What Women of Color Really Think

How do women of color perceive themselves in the workplace, and what actions do they recommend companies take to build a more inclusive workplace?

To find out, the Billie Jean King Leadership Initiative surveyed 1,181 professional women of color and 545 professional white women, in its August 2021 study PowHER Redefined: Women of Color Reimagining the World of Work.

Women of color believe they bring certain strengths:

  • 68 percent say they are truth tellers, meaning they will give honest feedback even in uncomfortable situations.
  • 76 percent say they bring unique skills to the workplace that come from being the first, or one of a few who look like them, to hold leadership positions.
  • 83 percent are confident in their ability to lead.

Yet women of color face unique challenges:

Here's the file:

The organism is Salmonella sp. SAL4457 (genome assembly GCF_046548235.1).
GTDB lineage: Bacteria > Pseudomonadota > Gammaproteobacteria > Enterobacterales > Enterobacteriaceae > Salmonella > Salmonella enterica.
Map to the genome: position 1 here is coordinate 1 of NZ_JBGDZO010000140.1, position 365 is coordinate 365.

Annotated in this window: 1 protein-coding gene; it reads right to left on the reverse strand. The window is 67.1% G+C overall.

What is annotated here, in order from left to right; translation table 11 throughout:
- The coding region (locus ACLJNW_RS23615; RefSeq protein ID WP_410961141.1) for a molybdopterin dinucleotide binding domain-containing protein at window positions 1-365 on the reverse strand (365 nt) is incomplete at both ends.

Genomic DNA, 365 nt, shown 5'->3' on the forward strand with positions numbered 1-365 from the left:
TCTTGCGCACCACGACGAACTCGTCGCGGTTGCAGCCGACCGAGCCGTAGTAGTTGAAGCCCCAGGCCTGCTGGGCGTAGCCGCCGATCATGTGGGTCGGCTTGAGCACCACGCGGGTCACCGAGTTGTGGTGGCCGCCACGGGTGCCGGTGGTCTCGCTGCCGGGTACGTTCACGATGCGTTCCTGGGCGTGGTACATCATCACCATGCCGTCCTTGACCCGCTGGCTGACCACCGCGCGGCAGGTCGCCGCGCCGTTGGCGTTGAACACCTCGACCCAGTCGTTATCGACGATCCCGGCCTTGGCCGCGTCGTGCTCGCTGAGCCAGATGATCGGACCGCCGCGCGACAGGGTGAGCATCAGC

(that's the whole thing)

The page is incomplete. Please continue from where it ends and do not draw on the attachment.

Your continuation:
• 58 percent say having no senior leaders who look like them has impacted their career, compared with 35 percent of white women.
  • 66 percent say they don’t have access to strong sponsors.
  • 54 percent believe women undermine one another at work because they are competing for only one seat at the table.

Despite the obstacles they confront day by day, women of color have their own set of solutions:

  • 82 percent say white colleagues must have their biases and prejudices called out in order for a true dialogue—and change—to begin.
  • 92 percent say executives’ performance evaluations should include D&I metrics.
  • 95 percent say women of color need safe spaces to discuss their unique professional challenges and come up with ways to overcome them.

Bottom line: Women of color want to be involved in efforts to make workplaces more inclusive and reflective of their needs, with 85 percent saying, “Stop assuming what we need and ask us directly.”

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